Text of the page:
red-lineTutorial: HTML and CSS

html and css tutorial

SEO > > > > Search Engines



Lately, I've been asked a lot by my clients and friends about SEO—Search Engines Optimization for the websites.

As I work with SEO companies rather closely on some projects, I wanted to share the main points that will ensure that your website is search-engines friendly, which will bring it to the higher or highest rating in organic (i.e. not paid, un-paid) search.

Alright, so to my mind these are the most important steps to take to optimize your website:
  1. Always use the <h1> tag for your header of the page, and make it meaningful. It is better to write "Welcome to the Advanced Web Design Tutorial" vs just "Welcome".
  2. Match the page naming to the <h1> header on your page. Make no dashes in the page naming: "AdvancedWebDesignTutorial.html" is search-engines-wise a far better name for the page then just "tutorial.html"
  3. Keep the coding of your website clean. Try to minimize the coding between the top of the code and the actual <h1> line. Place your javascripts into separate files and give a path to them instead of keeping the whole javascript code on the page, this will keep the code on top to minimum
  4. Keep the title of the page concise and unique if possible. Keep the Meta tag description of the page under 150 characters (around 15 words), and the title under 50 characters (around 7-9 words). As I learnt recently, the Meta tag 'keywords' does not influence the search engines ranking anymore
  5. Keep the content of your webpages unique. If your business is in a specific area code (I bet it is!), specify it in the body of your page—mention the city and zip code. If you know your business in details, show them up, be specific—the less generic your content is, more likely it will be given the higher rating by search engines. Make sure that your content is not duplicated anywhere on the web (i.e. you do not use the same wording in any of your websites, and make sure you don't copy and paste somebody else's web content, without seriously altering it prior to using it
  6. Match your description of your page to your actual content
  7. Eliminate the word 'free' if possible, you can use it on the images if needed
  8. Use meaningful 'alt' tags for your images, if image is too small or not vital, use alt="" as this will help greatly to understand your page by those people whose images are disabled
  9. Update 1 paragraph or 1 page on your website once in 1 or 2 weeks, search engines pay attention to such updates, and the websites with regular consistent updates get the highest ranking
  10. Your website should have over 8-10 pages ideally to be ranked high
  11. Create an XML site map for your website, it is essential for the visibility of a site by search engine crawler, as it helps the spider in faster indexing, allows search engine to rank correctly, and can set the priority for each page to crawl. To create and XML site map, go to any of the websites that generate these, such as After the file was created, download it, and put it to the root of your website.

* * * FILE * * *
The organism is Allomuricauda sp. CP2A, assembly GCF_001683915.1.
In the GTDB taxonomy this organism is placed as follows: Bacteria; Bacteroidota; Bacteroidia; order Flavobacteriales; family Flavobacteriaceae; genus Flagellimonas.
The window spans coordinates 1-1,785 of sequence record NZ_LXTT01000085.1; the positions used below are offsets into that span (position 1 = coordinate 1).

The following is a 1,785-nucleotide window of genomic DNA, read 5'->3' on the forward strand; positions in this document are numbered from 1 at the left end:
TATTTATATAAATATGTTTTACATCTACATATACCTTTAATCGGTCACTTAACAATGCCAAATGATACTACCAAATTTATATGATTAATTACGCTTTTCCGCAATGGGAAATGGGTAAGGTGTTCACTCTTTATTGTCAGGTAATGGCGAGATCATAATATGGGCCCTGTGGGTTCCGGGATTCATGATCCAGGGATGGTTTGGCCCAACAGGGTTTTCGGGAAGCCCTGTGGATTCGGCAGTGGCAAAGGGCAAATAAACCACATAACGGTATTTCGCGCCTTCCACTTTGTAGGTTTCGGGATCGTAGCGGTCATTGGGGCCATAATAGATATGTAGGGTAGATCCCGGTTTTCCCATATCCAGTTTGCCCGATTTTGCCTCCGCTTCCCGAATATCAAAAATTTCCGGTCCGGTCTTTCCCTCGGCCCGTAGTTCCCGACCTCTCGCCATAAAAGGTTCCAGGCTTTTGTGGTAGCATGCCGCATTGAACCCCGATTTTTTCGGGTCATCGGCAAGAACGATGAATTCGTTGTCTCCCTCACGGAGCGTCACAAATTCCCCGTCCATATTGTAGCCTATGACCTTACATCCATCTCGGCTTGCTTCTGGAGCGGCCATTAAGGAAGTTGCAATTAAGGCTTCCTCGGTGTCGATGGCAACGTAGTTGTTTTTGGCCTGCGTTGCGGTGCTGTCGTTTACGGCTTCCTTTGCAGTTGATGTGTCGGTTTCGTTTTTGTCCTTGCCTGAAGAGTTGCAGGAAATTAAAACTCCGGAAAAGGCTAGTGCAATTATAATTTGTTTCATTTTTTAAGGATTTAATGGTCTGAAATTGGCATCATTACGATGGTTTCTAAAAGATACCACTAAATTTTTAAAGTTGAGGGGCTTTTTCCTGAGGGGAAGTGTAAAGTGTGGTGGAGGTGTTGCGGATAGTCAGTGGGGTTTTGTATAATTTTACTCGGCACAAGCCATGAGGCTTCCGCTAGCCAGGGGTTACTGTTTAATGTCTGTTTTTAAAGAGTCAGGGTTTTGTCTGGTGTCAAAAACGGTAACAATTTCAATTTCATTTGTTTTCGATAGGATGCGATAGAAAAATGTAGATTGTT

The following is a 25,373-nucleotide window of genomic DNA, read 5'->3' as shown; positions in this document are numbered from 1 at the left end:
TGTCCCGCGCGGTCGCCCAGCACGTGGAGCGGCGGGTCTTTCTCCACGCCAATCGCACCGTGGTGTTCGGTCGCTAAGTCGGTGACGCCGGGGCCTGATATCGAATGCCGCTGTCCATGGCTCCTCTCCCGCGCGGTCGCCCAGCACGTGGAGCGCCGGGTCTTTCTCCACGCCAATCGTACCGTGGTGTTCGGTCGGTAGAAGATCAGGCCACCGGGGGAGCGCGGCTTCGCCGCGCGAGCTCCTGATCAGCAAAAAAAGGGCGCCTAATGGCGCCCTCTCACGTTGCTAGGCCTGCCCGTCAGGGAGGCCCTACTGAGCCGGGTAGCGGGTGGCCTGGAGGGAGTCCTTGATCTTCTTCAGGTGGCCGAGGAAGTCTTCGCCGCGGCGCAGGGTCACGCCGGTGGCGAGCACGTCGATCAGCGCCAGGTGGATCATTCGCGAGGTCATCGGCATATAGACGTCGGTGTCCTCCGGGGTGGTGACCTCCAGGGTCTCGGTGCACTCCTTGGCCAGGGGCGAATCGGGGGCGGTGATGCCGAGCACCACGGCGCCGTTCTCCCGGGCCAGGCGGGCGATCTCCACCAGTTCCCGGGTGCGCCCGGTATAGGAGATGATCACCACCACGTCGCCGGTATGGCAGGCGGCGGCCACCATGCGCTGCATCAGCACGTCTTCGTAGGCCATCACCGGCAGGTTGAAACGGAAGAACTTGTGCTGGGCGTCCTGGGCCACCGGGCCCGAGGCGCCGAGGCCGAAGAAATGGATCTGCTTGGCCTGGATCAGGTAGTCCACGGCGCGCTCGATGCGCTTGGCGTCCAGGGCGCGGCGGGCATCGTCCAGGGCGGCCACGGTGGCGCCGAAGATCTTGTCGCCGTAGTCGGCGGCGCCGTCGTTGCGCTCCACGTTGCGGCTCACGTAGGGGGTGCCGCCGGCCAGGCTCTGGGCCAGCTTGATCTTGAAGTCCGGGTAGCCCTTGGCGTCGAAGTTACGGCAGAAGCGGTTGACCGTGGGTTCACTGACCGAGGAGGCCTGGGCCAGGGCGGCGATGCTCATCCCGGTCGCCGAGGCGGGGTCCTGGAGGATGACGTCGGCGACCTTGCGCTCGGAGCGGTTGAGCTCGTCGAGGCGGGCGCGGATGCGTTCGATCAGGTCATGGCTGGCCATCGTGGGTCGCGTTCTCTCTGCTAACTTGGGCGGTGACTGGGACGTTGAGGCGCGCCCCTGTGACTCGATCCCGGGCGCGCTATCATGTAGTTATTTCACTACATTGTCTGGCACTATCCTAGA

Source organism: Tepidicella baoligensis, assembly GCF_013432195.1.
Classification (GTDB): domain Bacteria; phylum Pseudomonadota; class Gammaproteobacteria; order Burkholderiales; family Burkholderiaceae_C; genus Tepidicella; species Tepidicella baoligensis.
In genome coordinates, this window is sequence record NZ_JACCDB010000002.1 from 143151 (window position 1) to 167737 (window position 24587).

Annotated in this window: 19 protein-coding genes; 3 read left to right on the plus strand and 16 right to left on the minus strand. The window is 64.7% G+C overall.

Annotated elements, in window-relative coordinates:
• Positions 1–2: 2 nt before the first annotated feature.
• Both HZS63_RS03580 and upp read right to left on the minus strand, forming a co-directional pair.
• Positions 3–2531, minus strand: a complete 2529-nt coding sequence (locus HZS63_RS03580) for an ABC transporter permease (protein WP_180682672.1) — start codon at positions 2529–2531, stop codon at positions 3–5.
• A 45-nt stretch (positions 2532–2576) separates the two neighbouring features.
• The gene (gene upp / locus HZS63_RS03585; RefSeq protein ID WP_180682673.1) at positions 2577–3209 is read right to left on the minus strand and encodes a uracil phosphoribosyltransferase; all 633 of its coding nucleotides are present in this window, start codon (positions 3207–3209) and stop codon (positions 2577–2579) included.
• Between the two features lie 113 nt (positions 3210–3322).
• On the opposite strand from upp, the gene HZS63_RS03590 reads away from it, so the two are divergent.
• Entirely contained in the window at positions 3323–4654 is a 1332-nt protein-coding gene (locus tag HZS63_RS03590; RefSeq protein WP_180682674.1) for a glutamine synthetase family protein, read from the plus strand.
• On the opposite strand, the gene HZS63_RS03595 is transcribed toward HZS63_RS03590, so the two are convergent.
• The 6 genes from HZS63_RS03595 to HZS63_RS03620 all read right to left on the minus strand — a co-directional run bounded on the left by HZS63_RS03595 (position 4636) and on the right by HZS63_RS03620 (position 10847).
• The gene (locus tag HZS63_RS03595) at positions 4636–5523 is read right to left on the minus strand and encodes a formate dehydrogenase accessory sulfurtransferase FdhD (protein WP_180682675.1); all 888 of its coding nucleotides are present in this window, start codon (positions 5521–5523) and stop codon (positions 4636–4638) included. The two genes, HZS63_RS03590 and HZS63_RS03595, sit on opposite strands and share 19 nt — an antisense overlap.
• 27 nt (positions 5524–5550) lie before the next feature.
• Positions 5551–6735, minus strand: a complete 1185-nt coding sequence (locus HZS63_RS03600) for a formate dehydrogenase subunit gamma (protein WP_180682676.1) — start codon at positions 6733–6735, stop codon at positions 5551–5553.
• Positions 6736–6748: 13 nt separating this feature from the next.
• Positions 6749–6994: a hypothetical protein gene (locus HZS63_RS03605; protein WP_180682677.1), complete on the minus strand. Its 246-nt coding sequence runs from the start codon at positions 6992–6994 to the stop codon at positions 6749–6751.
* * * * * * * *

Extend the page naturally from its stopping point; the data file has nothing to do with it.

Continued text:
Rollovers > > > > Smart

rollovers via CSS

Here is an example—rollover it now: international packages

Here is how:
You will need to create one image for both states of the image (active and not active)—one on top of the other:

Use this code for the image:
<a href="#" class="pack_rollover" title="international packages"><span class="displace">international packages</span></a>

Use this code for CSS:
a.pack_rollover {
display: block;
margin: 11px 0 22px 0;
width: 404px;
height: 90px;
text-decoration: none;
background: url("packages_international.gif");
background-position: 0 -90px;

a.pack_rollover:hover {
background-position: 0 0;

..and this code—for applying invisible under normal circumstances copy or title onto your image:
.displace {
position: absolute;
left: -5000px;

Why Handcode > >

> > ?

We think that HTML redactors, such as DreamWeaver, Visual Studio and others, can be effectively used for creation of simple website interfaces. But if you have a complex website, rich in design elements, you will have to handcode it, at least partly. Also, if you want your website to follow the new web compliance laws (check out that site if you please) you'd just have to forget about Design Window in Dreamweaver to some extend, and work with these wild-running in times divs straight in the Code Window, i.e. handcode.

HTML > > >

> Special

characterhtml code
•  bullet&#149; or &bull;
·  middle dot&#183;
™  trademark sign&trade; or &#153;
©  copyright&copy;
®  registered trademark&reg;
€  euro sign &euro; or &#8364;
@  at sign &#64;
♠  spade &spades;
♣  club &clubs;
♥  heart &hearts;
♦  diamond &diams;

characterhtml code
—  em dash &#151; or &mdash;
–  en dash &#150; or &ndash;
¶  paragraph &para;
«  left angle quote &#171;
»  right angle quote &#187;
‹  single left-pointing angle &lt; or &lsaquo;
›  single right-pointing angle &lg; or &rsaquo;
←  leftward arrow &larr;
↑  upward arrow &uarr;
→  rightward arrow &rarr;
↓  downward arrow &darr;

You could find more special characters at the

Common web typography

errors > >

Line lengths too long.  Line spacing too small.   Contrast too low.

Also, in some cases using Serif font for the body copy of web document will create quite a busy and hard-to-read look.

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